> Journeymen were conduits for cultural ideas that came to
> the capitols of the Austrian Empire from Germany, France,
> and other western European countries [is this what they meant?]
They meant that once the ideas from France, etc., reached the main cities/towns of the Habsburg monarchy, the journeymen picked them up there and passed them on to the rest of the country.
> The ethnic Slavic territories (Moravia, Bohemia, Croatia,
> Vojvodina, and Slovenia) were visited mainly by journeymen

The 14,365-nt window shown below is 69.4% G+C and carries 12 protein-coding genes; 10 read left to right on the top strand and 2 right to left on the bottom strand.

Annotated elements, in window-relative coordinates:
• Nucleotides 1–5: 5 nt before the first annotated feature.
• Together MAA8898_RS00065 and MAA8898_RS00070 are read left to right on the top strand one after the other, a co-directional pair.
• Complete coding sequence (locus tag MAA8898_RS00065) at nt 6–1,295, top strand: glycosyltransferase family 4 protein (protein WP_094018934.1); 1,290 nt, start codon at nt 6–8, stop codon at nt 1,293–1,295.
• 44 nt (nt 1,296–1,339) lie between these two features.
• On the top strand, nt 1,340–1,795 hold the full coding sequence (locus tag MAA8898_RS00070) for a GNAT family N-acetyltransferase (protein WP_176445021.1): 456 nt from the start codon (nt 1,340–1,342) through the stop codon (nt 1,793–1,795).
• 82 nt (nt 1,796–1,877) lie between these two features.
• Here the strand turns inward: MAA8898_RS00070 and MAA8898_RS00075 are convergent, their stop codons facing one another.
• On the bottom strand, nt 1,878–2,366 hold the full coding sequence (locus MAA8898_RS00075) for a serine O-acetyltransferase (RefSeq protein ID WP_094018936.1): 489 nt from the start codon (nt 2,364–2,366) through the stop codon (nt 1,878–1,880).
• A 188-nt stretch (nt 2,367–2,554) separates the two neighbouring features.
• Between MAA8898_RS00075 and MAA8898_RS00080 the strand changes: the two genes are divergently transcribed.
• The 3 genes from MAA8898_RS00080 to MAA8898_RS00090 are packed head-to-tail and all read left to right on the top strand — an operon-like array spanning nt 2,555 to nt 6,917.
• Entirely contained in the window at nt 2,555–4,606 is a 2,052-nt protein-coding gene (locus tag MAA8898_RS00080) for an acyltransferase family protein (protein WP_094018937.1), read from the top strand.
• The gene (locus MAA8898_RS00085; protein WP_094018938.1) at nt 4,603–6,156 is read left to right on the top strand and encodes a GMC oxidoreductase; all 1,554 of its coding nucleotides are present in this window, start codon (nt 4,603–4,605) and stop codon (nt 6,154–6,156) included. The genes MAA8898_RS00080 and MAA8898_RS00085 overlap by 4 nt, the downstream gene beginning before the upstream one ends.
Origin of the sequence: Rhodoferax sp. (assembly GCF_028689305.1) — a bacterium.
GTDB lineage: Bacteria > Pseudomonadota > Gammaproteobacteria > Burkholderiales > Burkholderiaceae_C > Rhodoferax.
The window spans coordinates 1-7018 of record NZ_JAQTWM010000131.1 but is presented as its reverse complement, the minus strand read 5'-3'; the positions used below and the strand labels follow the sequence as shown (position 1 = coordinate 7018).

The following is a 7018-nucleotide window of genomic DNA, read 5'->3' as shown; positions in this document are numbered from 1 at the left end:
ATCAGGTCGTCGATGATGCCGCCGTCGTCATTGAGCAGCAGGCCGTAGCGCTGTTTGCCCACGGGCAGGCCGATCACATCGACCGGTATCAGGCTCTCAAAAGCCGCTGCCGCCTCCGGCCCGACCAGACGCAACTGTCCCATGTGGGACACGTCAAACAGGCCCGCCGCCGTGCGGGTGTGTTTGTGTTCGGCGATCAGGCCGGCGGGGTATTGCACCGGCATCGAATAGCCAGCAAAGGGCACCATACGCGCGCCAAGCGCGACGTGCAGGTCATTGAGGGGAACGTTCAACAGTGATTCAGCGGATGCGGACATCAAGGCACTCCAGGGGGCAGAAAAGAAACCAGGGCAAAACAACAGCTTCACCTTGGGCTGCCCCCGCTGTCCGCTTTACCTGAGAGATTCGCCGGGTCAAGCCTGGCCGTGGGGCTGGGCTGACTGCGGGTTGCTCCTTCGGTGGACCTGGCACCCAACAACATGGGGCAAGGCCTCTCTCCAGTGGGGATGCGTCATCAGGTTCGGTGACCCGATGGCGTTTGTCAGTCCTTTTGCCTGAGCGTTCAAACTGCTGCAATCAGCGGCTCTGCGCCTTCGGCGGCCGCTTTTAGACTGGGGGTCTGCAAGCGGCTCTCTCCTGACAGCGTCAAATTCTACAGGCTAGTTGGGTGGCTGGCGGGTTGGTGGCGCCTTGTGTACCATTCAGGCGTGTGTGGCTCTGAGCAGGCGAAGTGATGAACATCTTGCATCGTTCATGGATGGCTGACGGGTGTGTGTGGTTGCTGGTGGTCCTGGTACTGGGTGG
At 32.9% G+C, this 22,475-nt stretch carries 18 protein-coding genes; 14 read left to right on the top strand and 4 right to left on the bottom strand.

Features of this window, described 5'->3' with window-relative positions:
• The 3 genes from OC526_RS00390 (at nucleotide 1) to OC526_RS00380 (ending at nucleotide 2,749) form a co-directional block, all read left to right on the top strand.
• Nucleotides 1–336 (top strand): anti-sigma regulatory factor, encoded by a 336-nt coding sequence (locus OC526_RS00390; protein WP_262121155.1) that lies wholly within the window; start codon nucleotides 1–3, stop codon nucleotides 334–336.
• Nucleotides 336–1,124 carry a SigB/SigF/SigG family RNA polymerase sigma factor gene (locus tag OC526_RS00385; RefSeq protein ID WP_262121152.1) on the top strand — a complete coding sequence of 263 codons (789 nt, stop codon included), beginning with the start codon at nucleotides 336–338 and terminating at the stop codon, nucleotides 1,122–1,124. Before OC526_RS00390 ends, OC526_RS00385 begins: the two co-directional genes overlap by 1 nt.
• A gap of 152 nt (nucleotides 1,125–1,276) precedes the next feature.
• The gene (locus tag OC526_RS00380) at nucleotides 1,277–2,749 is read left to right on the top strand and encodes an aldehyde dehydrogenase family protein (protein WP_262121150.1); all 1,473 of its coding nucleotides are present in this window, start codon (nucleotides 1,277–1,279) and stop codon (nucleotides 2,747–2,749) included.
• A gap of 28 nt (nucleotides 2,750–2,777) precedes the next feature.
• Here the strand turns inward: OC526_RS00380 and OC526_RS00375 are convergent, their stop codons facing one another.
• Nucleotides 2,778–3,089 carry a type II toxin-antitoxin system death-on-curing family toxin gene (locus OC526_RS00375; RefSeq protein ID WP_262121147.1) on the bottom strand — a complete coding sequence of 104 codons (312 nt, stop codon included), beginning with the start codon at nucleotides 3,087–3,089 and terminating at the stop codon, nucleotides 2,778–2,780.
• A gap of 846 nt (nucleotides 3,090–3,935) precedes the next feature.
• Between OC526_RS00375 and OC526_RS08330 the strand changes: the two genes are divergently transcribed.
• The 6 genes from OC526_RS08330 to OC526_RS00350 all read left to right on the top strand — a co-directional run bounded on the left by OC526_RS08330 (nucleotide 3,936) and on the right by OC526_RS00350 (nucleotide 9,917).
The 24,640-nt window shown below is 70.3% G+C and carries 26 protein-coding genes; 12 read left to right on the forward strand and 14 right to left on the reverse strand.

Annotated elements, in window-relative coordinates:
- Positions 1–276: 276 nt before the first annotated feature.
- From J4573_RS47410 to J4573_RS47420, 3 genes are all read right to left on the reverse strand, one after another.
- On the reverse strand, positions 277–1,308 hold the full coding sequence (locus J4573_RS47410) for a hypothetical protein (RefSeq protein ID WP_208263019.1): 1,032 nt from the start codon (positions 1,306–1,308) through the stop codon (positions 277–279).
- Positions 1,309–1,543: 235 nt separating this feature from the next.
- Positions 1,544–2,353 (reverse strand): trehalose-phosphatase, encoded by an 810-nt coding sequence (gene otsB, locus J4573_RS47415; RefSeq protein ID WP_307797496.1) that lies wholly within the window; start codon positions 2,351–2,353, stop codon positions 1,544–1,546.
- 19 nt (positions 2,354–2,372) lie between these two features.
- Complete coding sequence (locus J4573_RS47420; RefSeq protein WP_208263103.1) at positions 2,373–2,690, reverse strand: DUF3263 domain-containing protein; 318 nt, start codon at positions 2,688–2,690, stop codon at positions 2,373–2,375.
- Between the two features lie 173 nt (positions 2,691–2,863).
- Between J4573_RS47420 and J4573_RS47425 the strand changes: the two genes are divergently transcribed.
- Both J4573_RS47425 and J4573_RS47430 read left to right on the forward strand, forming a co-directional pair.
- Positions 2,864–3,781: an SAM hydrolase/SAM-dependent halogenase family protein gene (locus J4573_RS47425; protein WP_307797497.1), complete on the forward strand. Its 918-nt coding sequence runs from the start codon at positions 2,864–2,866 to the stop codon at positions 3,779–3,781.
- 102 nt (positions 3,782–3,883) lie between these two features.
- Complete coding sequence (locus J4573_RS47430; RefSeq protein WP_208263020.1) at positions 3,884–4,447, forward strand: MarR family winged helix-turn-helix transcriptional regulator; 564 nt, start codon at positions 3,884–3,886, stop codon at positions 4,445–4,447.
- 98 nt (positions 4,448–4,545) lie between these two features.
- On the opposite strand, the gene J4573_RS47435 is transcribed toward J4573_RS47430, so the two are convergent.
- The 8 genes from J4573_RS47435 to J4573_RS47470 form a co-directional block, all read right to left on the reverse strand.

> from western Slovakia. Journeymen mainly from eastern
> Slovakia traveled towards Galicia and the Russian parts of
> Poland [?? and why would these latter two areas not be
> considered ethnically Slavic?].
It may begin to make sense if it's phrased along the lines of "journeymen from W-SK mostly visited their nearby Slavic areas in Moravia..." They probably used "Slavic" there to differentiate those areas from the W-SK journeymen's nearby German area of Austria, as well as the vast German areas in Moravia, Bohemia, Carinthia. By contrast, Galicia and Russia's Poland were practically all Slavic, so the E-SK journeymen had no reason to choose by language and wandered all over there.
> and also as possible places to [settle down to?] work.